Daniel asked for a hat, which coincided nicely with my new resolve to knit down that stash in the attic. This stripy number is some Debbie Bliss Cashmerino Aran leftover from a yoked Fair Isle sweater I knit for myself a couple of years ago. I think I still have enough left for one more hat; I may make a spare to have in the hall closet, just in case.

Hope begged in on the photo shoot; I acquiesced, since her hat hadn't been published yet.
Question: Is Daniel this happy all the time? Answer: Yes, actually--pretty much.


Sock and Scone

Perfection. I'm always reaching for it, nearly always falling short. Perfect writer? Hardly. Perfect knitter? I wish. Perfect wife and mother? Lamentably, not even close. But when I do attain perfection in some tiny corner of my life, it makes the reaching in all arenas easier to continue.

I tasted perfection twice the other day--a rare occurrence indeed. I made a batch of scones on Wednesday morning; this is a recipe I've been tinkering with for over a decade. The original recipe--called "Dried Fruit Cream Scones"--came from The Breakfast Book, by Marion Cunningham. I've changed it enough by now though to call it my own, even by the strict interpretation of my copyright lawyer husband. I've made it frequently enough to have gotten it into the category of "Very, Very Good" for a long time, but a new twist (sour cream instead of my usual buttermilk) the other day brought it into a flawless state.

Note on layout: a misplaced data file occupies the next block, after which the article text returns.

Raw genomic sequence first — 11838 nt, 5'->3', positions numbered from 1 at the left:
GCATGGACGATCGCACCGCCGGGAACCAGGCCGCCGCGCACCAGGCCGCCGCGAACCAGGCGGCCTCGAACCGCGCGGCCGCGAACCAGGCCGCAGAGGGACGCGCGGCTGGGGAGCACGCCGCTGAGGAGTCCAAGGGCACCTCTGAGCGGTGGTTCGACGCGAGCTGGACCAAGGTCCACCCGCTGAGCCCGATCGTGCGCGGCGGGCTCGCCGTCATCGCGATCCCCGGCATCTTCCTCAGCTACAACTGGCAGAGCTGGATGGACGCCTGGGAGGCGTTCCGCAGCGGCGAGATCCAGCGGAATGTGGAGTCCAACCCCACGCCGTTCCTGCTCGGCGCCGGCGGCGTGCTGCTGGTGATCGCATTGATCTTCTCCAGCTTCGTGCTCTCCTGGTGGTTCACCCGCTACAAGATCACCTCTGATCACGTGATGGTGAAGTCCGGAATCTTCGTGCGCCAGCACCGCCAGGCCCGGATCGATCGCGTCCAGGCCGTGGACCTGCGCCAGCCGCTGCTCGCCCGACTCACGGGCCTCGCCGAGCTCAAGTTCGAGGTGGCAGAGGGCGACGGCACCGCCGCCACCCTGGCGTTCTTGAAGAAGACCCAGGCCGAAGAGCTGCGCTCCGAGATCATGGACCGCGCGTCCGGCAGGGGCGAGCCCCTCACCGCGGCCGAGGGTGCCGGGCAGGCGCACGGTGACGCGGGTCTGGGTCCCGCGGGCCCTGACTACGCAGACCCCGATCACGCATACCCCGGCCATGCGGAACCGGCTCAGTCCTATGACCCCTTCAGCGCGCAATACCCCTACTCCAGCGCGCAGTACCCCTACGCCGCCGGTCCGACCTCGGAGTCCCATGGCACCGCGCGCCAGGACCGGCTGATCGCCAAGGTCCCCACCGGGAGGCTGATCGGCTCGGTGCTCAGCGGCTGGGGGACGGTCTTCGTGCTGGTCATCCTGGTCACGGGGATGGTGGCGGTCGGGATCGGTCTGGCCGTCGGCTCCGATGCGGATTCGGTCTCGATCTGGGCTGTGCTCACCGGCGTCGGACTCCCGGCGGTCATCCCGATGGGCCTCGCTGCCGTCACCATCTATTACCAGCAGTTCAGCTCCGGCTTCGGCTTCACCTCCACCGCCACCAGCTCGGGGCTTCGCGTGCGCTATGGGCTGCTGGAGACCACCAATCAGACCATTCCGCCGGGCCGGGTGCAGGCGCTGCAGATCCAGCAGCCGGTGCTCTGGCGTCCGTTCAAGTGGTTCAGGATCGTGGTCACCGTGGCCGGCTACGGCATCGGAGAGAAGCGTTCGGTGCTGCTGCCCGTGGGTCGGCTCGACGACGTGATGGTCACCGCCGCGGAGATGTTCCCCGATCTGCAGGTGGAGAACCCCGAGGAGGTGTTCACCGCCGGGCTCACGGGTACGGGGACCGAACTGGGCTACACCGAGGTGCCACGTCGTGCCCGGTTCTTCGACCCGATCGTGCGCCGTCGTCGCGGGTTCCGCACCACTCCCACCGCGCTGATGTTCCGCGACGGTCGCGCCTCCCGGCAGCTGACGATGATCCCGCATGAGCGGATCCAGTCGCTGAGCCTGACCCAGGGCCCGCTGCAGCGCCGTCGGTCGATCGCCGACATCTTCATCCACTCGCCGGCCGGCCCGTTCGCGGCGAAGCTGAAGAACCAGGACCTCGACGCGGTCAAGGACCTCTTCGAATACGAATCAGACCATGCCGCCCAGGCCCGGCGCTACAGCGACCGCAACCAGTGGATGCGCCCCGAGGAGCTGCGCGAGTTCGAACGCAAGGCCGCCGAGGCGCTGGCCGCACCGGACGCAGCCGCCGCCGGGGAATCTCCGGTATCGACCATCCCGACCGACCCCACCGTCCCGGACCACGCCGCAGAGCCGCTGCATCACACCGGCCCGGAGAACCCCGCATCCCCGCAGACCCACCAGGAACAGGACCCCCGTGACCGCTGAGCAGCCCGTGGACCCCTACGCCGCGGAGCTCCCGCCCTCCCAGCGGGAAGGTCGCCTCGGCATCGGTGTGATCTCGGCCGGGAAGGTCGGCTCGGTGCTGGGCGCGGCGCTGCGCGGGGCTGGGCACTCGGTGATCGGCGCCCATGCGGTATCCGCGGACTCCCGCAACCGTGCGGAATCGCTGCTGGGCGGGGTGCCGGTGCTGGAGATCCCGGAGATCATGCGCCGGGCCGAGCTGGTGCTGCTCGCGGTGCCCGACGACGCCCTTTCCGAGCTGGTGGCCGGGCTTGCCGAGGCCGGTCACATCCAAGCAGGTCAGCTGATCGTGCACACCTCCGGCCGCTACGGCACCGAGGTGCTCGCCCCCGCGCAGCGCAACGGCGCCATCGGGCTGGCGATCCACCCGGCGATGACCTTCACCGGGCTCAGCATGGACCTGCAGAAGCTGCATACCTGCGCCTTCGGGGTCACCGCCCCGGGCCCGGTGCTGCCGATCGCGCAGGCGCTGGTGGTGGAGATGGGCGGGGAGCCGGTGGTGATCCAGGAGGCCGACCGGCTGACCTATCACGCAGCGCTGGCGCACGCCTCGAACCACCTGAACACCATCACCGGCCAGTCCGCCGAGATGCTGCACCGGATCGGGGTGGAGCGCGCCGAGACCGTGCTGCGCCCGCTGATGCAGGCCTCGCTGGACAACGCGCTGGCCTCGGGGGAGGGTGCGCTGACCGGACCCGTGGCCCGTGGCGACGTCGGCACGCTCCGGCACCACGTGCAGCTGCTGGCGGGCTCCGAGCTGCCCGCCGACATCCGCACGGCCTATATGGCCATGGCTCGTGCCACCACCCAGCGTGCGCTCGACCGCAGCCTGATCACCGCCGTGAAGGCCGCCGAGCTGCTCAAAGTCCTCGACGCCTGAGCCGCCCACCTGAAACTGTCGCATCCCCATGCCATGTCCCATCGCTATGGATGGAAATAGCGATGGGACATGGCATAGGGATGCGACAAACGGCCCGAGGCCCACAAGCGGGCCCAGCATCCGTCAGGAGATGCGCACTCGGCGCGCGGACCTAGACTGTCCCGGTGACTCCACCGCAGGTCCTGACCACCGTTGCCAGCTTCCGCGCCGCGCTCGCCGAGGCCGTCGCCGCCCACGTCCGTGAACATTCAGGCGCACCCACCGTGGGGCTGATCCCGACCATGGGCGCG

Chocolate (or Peanut Butter) Chip Scones

2 cups flour
1/3 cup brown sugar
1 tablespoon baking powder
1/2 teaspoon salt
1 cup chocolate chips (or peanut butter chips, if you like)
1 cup sour cream
1/2 cup melted unsalted butter

Preheat the oven to 425 degrees. Mix the first four ingredients together well; add the chips. Add the sour cream and the melted butter; mix only until all the dry ingredients are incorporated. Drop by spoonfuls onto cookie sheets and bake for 15 minutes.

Full credit goes to Shauna for suggesting years ago that the scones were great with dried fruit (when I want to go that route, I use chopped dried cherries and apricots), but that they'd be outstanding with chocolate chips. Pure genius, Shauna--thank you for once again dramatically improving the quality of my life.

I can't stress how easy these are--such delightful payoff for very little work. Of course, perfection in the realm of food carries a degree of subjectivity about it, but give these a try and see what you think.

The other instance of defectless excellence was my first-ever full-sized finished sock. I grafted the toe Wednesday evening, wove in the two ends, and presto! Completion. I'm sure a discerning judge at a County Fair might find fault with it, but what a thrill it is to put on something that I made to fit my own foot exactly. Impeccable comfort. Can't wait until the other one is done.

Failure frequently looms large in my life; I try to be patient with its bitter presence, as I know that there is much to be learned with each new mistake. How pleasant is the contrast then, once in a great while, to savor perfection's rich flavors.